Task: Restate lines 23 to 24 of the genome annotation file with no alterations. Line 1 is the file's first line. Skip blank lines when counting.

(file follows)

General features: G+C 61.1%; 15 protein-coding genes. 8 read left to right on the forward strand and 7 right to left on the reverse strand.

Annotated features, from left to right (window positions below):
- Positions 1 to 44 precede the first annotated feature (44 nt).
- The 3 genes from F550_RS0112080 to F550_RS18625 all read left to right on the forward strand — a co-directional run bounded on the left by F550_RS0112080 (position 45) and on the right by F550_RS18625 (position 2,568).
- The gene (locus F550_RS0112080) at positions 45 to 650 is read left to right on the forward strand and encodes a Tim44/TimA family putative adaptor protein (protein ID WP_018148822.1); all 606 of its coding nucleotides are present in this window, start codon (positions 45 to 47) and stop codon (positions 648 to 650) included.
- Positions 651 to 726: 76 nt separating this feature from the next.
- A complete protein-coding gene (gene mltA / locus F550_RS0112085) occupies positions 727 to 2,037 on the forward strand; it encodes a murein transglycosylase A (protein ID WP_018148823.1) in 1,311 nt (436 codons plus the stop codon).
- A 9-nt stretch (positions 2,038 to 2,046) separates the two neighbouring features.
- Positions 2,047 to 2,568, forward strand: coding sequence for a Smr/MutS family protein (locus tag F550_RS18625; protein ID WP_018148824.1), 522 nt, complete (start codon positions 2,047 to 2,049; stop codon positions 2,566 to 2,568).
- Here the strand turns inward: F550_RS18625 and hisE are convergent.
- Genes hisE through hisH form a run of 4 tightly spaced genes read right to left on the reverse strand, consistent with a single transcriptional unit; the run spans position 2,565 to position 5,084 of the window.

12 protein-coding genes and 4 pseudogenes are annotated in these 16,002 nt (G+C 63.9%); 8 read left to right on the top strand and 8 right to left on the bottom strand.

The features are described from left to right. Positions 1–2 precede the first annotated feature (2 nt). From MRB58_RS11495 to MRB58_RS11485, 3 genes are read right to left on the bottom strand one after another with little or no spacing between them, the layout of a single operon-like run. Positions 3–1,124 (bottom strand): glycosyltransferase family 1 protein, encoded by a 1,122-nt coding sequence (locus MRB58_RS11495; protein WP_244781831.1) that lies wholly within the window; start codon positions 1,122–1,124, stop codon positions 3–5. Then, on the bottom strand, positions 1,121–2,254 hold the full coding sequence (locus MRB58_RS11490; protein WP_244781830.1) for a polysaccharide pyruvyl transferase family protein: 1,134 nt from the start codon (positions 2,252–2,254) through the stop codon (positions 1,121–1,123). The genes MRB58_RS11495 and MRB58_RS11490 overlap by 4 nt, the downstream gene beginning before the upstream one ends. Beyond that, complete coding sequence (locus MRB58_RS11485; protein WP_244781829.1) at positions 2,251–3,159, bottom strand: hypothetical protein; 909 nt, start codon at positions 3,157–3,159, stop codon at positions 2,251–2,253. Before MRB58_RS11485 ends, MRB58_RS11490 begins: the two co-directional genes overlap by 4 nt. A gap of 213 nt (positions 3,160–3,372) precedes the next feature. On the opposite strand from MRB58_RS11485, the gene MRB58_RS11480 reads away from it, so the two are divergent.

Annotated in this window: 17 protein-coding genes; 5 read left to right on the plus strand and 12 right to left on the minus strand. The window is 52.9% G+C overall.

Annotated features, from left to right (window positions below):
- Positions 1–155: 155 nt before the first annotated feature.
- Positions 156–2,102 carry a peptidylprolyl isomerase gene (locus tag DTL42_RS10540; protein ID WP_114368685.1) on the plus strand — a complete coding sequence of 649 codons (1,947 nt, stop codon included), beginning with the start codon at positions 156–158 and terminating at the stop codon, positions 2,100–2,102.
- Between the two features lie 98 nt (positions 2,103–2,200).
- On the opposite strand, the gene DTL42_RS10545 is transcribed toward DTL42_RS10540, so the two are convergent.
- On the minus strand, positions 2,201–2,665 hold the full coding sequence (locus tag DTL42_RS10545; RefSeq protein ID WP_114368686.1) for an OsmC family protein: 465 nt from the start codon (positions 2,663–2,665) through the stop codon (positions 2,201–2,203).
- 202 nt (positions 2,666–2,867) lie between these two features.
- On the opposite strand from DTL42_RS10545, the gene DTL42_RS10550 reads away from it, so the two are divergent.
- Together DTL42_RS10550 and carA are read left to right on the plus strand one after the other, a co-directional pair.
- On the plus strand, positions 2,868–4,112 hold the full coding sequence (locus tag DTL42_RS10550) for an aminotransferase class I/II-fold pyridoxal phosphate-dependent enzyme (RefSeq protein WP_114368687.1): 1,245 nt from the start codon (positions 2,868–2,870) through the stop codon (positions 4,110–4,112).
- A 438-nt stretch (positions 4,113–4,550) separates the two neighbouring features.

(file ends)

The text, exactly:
- Together DTL42_RS10550 and carA are read left to right on the plus strand one after the other, a co-directional pair.
- On the plus strand, positions 2,868–4,112 hold the full coding sequence (locus tag DTL42_RS10550) for an aminotransferase class I/II-fold pyridoxal phosphate-dependent enzyme (RefSeq protein WP_114368687.1): 1,245 nt from the start codon (positions 2,868–2,870) through the stop codon (positions 4,110–4,112).